3. Reimbursement of a loan to your company. The Settlement provides for a reimbursement of a $192 million loan your company made to Gécamines, the Congolese state copper-cobalt company, shortly before US sanctions were imposed against you and your companies in 2017. Despite civil society, the DRC public prosecutor and the Inspection Générale des Finances raising concerns about the use of these funds, there has not been enough information to ascertain the ultimate purpose or use of the proceeds of the loan. Additionally, information about the assets or receivables Gécamines may have pledged as securities and any other contractual agreements remain undisclosed.
  4. Ongoing royalty payments for three cobalt-copper mines. The Settlement sets out that your company will retain the royalties from Mutanda Mining, Kamoto Copper Company and Metalkol, three lucrative copper and cobalt mines. However, Congolese officials, civil society and others have questioned the legality of those transactions and the issues are still unresolved. For example, in 2011 two Congolese government ministers explicitly warned Gécamines that the sale of the stake and royalties in Mutanda Mining to your company was contrary to the DRC law, yet the sale went ahead.

Without clarity as to whether the procedure to privatize state royalties was legal, the allocation of these royalties to a private company and not to the DRC state, is at a minimum, premature. Without a clear resolution, this arrangement could improperly deprive the DRC Treasury of much needed revenue. A recent financial analysis by civil society groups estimates these royalties could generate $1.8 billion over the next two decades, funds which could be used to alleviate poverty and improve the lives of Congolese citizens. Once again, a credible, independent and transparent assessment of the validity of the deals needs to occur prior to allocating the royalties to your company in order to resolve these outstanding questions.

Another issue of concern for us is that there are ongoing criminal investigations in various jurisdictions, including in the UK, Netherlands and Switzerland, related to business activities of your closest partners in the DRC. Since 2017, the US government has also imposed sanctions on you and dozens of entities and individuals in your network for “opaque and corrupt mining deals” in Congo. In its press statement in 2021, the US Department of the Treasury said it remained “committed to ensuring that Gertler is not able to corruptly profit from continued access and influence in the DRC and globally.” You acknowledged that these sanctions have been “crippling,” and that your companies have now “implemented thorough compliance procedures.” We urge you to fully publish all these new procedures as well as a full assessment of where these were not followed in the past.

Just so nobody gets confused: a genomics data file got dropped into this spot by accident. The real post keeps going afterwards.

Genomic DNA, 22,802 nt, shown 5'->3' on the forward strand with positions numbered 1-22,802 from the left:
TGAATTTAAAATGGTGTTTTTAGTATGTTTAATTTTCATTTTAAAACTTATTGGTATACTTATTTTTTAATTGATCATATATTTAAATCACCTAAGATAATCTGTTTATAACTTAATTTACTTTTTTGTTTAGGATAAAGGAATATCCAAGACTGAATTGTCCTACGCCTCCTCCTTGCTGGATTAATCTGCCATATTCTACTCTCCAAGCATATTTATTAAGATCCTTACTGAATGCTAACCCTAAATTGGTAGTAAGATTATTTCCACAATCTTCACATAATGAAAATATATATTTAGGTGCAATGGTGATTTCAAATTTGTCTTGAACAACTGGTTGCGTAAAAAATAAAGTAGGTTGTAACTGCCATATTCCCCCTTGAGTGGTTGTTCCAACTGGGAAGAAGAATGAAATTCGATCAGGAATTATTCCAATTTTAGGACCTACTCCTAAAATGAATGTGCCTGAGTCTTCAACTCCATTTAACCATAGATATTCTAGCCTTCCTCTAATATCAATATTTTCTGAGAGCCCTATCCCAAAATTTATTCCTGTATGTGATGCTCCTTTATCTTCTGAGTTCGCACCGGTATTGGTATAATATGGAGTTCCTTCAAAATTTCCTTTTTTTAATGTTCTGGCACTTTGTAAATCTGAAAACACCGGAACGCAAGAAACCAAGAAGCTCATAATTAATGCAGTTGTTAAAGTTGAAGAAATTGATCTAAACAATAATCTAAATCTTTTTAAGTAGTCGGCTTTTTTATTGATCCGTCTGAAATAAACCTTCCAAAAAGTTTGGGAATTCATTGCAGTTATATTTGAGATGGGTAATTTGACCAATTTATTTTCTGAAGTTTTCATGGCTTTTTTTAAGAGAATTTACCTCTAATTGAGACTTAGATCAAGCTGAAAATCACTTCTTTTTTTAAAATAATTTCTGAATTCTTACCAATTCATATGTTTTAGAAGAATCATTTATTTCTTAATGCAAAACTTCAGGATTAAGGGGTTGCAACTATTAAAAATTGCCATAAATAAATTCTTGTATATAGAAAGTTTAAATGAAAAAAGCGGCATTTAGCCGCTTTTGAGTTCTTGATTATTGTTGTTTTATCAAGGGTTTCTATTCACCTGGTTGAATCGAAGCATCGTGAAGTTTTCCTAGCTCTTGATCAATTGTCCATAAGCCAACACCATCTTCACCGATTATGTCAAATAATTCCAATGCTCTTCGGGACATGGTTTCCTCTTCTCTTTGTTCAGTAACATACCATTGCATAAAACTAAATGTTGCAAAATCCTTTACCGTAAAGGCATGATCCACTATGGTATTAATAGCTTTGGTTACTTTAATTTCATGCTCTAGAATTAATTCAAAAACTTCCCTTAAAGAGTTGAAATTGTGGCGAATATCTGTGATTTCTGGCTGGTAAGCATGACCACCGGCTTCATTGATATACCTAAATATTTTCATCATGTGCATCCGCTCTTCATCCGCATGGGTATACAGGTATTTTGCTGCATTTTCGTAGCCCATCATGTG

We note the Settlement specifically commits the Congolese government to assist you in your efforts to have the US sanctions cancelled. Without further clarity on what measures have been taken to justify removing sanctions, it is not clear why sanctions should be removed.  We question why the DRC government should assist you in removing these sanctions. We understand that the statutory grounds for sanctions relief may not have been fulfilled and absent any evidence of what steps you have taken to obviate sanctions or how the law has been satisfied, lifting sanctions prematurely could be harmful to the Congo and risks the integrity of the sanctions process. In the interests of transparency, we joined a broad coalition of 25 international and Congolese civil society groups in a public letter to the US administration in this regard.

We are open to discuss our concerns with you in person. But for such a meeting to be productive, there would need to be a halt to all legal process against human rights defenders, anti-corruption activists, non-profit organizations and media outlets by your companies; full public disclosure of the Settlement Agreement and its annexes; a full declaration of all your current business holdings and your affiliated companies and/or proxies and comprehensive disclosure of all contracts that underpin those current holdings. Such actions by you would provide a basis for such a meeting.


Yours sincerely,


Human Rights Watch

Resource Matters

Rights & Accountability in Development (RAID)

The Sentry